This past summer the state of our country’s water resources came to a boiling point. As drought pervaded and fires scorched much of the American West, conflict also simmered in Washington D.C. over the Army Corps of Engineers (Corps) and the Environmental Protection Agency’s (EPA) redefining of the phrase “waters of the United States” under the Clean Water Act (CWA).
The CWA has its roots in the 1948 Federal Water Pollution Control Act, which was the first major U.S. law to address water pollution. As the environmental movement swept the country in the 1960s and 1970s, public awareness and concern for controlling water pollution ballooned, leading to extensive amendments in 1972[i] to the original law. The amendments were passed in the wake of the Cuyahoga River bursting into flames from a floating oil slick,[ii] as the nation committed itself to the restoration and maintenance of our nation’s water bodies.
Among many other things, the CWA requires the Corps and EPA to protect the integrity of the “waters of the United States.” The ambiguity of the phrase has prompted litigation that has reached the chambers of the U.S. Supreme Court on more than one occasion. In response to the cumulative weight of several Supreme Court decisions, primarily Rapanos v. United States (2006) and Solid Waste Agency of Northern Cook County v. U.S. Army Corps of Engineers (2001), the Corps and EPA jointly published a final rule on June 29, 2015 that redefined the contentious phrase. Specifically, the new rule sought to elucidate the waterways the Corps and EPA managed under the CWA, which traditionally covered “navigable waters” but was nebulous on smaller tributaries and wetlands.[iii]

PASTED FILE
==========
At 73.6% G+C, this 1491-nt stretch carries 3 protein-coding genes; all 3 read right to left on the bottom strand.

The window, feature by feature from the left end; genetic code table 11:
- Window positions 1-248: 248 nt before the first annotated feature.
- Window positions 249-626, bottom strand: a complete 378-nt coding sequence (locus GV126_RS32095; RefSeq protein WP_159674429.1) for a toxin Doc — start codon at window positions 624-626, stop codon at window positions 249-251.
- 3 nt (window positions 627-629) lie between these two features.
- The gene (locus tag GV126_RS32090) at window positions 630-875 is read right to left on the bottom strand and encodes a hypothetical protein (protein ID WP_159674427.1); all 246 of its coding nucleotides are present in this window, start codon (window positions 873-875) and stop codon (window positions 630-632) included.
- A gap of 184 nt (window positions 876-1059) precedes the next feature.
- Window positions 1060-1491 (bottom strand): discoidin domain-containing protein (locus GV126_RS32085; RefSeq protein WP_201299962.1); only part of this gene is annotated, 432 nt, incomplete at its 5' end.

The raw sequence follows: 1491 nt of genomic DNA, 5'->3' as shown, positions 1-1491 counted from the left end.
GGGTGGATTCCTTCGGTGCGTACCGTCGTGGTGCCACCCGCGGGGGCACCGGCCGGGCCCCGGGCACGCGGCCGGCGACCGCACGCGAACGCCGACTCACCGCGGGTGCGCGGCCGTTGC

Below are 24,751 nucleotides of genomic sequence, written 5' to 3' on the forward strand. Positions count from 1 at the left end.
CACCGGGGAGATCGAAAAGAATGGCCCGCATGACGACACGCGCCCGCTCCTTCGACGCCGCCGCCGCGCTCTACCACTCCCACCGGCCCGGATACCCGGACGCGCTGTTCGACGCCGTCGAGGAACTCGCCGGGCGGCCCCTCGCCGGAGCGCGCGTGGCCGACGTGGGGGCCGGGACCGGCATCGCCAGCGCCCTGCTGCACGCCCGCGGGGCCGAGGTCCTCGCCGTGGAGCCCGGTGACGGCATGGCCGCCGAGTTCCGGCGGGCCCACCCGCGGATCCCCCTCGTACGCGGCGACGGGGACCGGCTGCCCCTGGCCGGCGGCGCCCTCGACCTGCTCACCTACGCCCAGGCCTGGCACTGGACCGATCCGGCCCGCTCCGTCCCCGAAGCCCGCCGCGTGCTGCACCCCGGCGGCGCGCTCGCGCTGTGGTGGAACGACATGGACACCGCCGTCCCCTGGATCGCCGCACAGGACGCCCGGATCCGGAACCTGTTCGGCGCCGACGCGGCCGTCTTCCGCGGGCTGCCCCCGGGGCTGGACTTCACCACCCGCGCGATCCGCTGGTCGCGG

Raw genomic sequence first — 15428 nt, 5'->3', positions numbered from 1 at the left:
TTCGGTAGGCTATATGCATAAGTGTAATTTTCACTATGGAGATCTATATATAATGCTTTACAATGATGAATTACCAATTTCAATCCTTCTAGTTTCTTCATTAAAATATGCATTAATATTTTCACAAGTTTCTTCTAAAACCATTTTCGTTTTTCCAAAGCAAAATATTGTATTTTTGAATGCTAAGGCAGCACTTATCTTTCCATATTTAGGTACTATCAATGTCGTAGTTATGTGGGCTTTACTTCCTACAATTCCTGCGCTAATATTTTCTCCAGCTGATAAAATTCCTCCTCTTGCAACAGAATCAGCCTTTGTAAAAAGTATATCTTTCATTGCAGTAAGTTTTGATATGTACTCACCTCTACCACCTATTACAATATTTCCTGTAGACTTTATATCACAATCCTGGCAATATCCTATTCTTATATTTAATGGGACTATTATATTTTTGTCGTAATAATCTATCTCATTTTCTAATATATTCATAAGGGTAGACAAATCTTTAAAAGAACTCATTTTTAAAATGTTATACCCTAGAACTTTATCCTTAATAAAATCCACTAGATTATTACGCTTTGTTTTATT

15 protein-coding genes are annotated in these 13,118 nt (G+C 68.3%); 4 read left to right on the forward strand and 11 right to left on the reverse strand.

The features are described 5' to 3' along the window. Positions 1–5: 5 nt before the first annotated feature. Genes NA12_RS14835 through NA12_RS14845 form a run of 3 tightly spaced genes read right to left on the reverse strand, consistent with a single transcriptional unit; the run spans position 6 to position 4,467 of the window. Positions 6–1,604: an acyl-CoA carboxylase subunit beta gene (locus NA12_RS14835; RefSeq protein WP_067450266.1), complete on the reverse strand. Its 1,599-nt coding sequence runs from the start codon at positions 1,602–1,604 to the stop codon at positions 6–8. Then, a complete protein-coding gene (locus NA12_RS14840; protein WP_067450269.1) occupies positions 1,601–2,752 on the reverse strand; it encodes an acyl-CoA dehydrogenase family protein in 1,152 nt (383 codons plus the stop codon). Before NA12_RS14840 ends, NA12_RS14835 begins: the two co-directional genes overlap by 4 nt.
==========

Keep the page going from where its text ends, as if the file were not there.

The new rule was met with vehement opposition, particularly by businesses and manufacturers who denounced the rule’s regulatory overreach. North Dakota’s federal district court led the charge in thwarting implementation of the new rule by issuing an injunction, which outlined that the thirteen states[iv] that had obtained the preliminary injunction would remain accountable to prior regulations but would not be subject to the new rule. As the Corps and EPA prepare to enact their new definition in the 37 other states, eyes will remain fixated to see if the waters of the United States bubble over with more controversy.[v]
– Stephanie Milne-Lane
[i] After the 1972 amendments, the law became commonly known as the Clean Water Act.
[iv] The 13 states include Alaska, Arizona, Arkansas, Colorado, Idaho, Missouri, Montana, Nebraska, Nevada, New Mexico, North Dakota, South Dakota, and Wyoming.
[v] James MacPherson, “Judge Says Injunction Against Clean Water Rule Limited to 13 States,” September 4, 2015